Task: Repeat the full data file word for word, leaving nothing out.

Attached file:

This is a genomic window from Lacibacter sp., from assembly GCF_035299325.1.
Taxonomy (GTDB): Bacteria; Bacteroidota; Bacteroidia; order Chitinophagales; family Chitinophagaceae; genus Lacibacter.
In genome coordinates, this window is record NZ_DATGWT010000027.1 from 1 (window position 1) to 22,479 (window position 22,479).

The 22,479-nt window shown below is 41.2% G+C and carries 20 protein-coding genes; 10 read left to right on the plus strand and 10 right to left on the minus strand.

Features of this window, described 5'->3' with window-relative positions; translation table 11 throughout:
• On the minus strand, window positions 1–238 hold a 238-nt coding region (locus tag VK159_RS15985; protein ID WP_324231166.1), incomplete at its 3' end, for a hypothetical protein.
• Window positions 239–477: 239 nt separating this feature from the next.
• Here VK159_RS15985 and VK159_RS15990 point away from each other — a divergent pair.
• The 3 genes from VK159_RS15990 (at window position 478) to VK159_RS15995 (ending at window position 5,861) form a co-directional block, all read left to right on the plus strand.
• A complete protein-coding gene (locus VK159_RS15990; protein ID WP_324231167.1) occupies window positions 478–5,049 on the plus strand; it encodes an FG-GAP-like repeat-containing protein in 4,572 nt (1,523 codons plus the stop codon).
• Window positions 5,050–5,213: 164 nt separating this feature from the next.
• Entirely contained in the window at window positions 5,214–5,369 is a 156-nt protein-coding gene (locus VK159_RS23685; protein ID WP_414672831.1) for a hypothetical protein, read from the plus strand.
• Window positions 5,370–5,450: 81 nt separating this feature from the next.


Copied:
This is a genomic window from Lacibacter sp., from assembly GCF_035299325.1.
Taxonomy (GTDB): Bacteria; Bacteroidota; Bacteroidia; order Chitinophagales; family Chitinophagaceae; genus Lacibacter.
In genome coordinates, this window is record NZ_DATGWT010000027.1 from 1 (window position 1) to 22,479 (window position 22,479).

The 22,479-nt window shown below is 41.2% G+C and carries 20 protein-coding genes; 10 read left to right on the plus strand and 10 right to left on the minus strand.

Features of this window, described 5'->3' with window-relative positions; translation table 11 throughout:
• On the minus strand, window positions 1–238 hold a 238-nt coding region (locus tag VK159_RS15985; protein ID WP_324231166.1), incomplete at its 3' end, for a hypothetical protein.
• Window positions 239–477: 239 nt separating this feature from the next.
• Here VK159_RS15985 and VK159_RS15990 point away from each other — a divergent pair.
• The 3 genes from VK159_RS15990 (at window position 478) to VK159_RS15995 (ending at window position 5,861) form a co-directional block, all read left to right on the plus strand.
• A complete protein-coding gene (locus VK159_RS15990; protein ID WP_324231167.1) occupies window positions 478–5,049 on the plus strand; it encodes an FG-GAP-like repeat-containing protein in 4,572 nt (1,523 codons plus the stop codon).
• Window positions 5,050–5,213: 164 nt separating this feature from the next.
• Entirely contained in the window at window positions 5,214–5,369 is a 156-nt protein-coding gene (locus VK159_RS23685; protein ID WP_414672831.1) for a hypothetical protein, read from the plus strand.
• Window positions 5,370–5,450: 81 nt separating this feature from the next.